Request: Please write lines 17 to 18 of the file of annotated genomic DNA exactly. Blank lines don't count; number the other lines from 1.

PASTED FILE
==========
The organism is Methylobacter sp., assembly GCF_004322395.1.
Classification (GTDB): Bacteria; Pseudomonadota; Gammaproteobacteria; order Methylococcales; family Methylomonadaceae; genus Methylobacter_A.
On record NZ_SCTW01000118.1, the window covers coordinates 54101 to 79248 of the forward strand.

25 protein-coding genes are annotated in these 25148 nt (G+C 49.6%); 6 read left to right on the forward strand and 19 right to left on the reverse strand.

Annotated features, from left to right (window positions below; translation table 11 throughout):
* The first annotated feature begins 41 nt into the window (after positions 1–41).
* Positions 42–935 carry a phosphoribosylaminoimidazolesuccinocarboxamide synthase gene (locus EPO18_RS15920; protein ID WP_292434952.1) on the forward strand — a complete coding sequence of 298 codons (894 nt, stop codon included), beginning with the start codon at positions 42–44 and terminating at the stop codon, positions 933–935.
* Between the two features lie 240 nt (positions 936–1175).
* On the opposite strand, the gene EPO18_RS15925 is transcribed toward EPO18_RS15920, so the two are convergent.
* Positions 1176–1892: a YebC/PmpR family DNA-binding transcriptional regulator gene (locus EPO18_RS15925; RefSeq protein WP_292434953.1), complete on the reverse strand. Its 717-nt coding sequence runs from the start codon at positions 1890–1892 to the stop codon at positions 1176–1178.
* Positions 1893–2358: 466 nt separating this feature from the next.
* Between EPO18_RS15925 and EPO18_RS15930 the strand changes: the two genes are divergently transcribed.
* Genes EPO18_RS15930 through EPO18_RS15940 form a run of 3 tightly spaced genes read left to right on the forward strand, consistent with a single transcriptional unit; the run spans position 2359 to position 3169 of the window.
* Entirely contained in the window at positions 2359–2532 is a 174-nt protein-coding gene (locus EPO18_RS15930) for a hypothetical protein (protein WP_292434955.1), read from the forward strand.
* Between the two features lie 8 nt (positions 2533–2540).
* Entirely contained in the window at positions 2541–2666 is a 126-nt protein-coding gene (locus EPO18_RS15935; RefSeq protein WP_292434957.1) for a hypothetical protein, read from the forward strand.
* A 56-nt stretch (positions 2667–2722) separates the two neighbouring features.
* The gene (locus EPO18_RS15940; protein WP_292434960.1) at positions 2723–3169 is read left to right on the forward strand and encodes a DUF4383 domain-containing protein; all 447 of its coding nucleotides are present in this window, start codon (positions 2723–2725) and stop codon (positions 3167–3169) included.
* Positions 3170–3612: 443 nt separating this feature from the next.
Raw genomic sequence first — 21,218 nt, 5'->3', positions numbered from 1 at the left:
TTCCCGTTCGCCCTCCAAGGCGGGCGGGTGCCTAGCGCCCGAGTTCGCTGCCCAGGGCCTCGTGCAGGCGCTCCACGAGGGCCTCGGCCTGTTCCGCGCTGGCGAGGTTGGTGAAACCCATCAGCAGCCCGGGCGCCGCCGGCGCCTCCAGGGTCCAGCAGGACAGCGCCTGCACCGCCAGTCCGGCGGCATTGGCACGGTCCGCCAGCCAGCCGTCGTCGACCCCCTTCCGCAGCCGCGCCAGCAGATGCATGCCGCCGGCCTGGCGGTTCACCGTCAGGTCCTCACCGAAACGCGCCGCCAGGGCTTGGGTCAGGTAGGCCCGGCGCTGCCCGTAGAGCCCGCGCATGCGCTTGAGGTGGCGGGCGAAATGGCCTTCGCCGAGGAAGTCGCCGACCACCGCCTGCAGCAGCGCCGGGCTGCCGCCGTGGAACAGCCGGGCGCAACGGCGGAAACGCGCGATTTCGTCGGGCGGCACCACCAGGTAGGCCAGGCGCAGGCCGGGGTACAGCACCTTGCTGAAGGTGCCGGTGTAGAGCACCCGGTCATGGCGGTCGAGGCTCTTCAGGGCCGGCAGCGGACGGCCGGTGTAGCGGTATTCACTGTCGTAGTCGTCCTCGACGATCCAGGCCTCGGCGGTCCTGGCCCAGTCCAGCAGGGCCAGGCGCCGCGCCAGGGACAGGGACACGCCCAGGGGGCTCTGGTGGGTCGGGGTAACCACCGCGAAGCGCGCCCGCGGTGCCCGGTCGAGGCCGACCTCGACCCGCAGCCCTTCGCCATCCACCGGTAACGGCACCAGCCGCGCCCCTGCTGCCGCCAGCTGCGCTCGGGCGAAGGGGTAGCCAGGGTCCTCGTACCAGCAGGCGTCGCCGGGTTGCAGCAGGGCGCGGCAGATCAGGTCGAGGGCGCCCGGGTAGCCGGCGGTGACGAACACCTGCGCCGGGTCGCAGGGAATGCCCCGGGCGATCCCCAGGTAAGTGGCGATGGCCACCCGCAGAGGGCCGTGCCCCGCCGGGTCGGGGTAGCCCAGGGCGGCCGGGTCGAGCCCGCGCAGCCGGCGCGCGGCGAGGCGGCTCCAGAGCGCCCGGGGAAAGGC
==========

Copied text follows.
* A 56-nt stretch (positions 2667–2722) separates the two neighbouring features.
* The gene (locus EPO18_RS15940; protein WP_292434960.1) at positions 2723–3169 is read left to right on the forward strand and encodes a DUF4383 domain-containing protein; all 447 of its coding nucleotides are present in this window, start codon (positions 2723–2725) and stop codon (positions 3167–3169) included.